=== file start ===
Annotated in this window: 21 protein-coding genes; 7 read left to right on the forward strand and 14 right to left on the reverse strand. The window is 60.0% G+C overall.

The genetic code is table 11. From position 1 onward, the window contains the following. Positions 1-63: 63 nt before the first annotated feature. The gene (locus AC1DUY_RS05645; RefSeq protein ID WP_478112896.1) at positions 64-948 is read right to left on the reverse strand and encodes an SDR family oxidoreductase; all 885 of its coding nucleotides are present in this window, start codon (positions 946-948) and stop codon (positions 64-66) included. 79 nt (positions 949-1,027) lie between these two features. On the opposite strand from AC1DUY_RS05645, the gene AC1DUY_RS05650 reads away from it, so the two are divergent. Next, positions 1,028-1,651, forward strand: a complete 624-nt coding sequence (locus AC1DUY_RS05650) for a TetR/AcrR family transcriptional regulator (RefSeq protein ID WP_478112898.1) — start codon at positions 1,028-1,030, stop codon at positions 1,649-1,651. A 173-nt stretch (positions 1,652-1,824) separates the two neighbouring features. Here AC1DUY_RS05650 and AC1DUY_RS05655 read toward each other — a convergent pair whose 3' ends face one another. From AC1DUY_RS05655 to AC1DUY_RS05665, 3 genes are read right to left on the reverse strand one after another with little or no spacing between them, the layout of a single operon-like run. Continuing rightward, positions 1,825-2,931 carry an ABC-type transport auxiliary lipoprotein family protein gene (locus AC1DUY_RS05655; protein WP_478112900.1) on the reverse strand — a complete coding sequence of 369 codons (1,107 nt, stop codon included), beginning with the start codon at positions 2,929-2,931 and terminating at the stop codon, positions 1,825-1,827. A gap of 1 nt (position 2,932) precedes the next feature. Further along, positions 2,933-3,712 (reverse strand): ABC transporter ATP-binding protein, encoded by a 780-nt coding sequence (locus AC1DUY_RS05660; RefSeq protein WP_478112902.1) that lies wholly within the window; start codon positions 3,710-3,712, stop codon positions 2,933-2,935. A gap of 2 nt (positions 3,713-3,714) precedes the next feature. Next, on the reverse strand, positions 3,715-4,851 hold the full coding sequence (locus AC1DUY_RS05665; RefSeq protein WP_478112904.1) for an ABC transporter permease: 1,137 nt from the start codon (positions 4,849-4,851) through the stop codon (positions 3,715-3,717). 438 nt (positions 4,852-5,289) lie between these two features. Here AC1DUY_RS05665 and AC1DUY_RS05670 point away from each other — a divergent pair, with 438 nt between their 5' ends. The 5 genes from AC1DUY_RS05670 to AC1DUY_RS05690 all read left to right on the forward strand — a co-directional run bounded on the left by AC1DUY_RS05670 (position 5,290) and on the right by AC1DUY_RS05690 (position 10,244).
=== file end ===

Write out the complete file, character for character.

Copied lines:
Annotated in this window: 21 protein-coding genes; 7 read left to right on the forward strand and 14 right to left on the reverse strand. The window is 60.0% G+C overall.

The genetic code is table 11. From position 1 onward, the window contains the following. Positions 1-63: 63 nt before the first annotated feature. The gene (locus AC1DUY_RS05645; RefSeq protein ID WP_478112896.1) at positions 64-948 is read right to left on the reverse strand and encodes an SDR family oxidoreductase; all 885 of its coding nucleotides are present in this window, start codon (positions 946-948) and stop codon (positions 64-66) included. 79 nt (positions 949-1,027) lie between these two features. On the opposite strand from AC1DUY_RS05645, the gene AC1DUY_RS05650 reads away from it, so the two are divergent. Next, positions 1,028-1,651, forward strand: a complete 624-nt coding sequence (locus AC1DUY_RS05650) for a TetR/AcrR family transcriptional regulator (RefSeq protein ID WP_478112898.1) — start codon at positions 1,028-1,030, stop codon at positions 1,649-1,651. A 173-nt stretch (positions 1,652-1,824) separates the two neighbouring features. Here AC1DUY_RS05650 and AC1DUY_RS05655 read toward each other — a convergent pair whose 3' ends face one another. From AC1DUY_RS05655 to AC1DUY_RS05665, 3 genes are read right to left on the reverse strand one after another with little or no spacing between them, the layout of a single operon-like run. Continuing rightward, positions 1,825-2,931 carry an ABC-type transport auxiliary lipoprotein family protein gene (locus AC1DUY_RS05655; protein WP_478112900.1) on the reverse strand — a complete coding sequence of 369 codons (1,107 nt, stop codon included), beginning with the start codon at positions 2,929-2,931 and terminating at the stop codon, positions 1,825-1,827. A gap of 1 nt (position 2,932) precedes the next feature. Further along, positions 2,933-3,712 (reverse strand): ABC transporter ATP-binding protein, encoded by a 780-nt coding sequence (locus AC1DUY_RS05660; RefSeq protein WP_478112902.1) that lies wholly within the window; start codon positions 3,710-3,712, stop codon positions 2,933-2,935. A gap of 2 nt (positions 3,713-3,714) precedes the next feature. Next, on the reverse strand, positions 3,715-4,851 hold the full coding sequence (locus AC1DUY_RS05665; RefSeq protein WP_478112904.1) for an ABC transporter permease: 1,137 nt from the start codon (positions 4,849-4,851) through the stop codon (positions 3,715-3,717). 438 nt (positions 4,852-5,289) lie between these two features. Here AC1DUY_RS05665 and AC1DUY_RS05670 point away from each other — a divergent pair, with 438 nt between their 5' ends. The 5 genes from AC1DUY_RS05670 to AC1DUY_RS05690 all read left to right on the forward strand — a co-directional run bounded on the left by AC1DUY_RS05670 (position 5,290) and on the right by AC1DUY_RS05690 (position 10,244).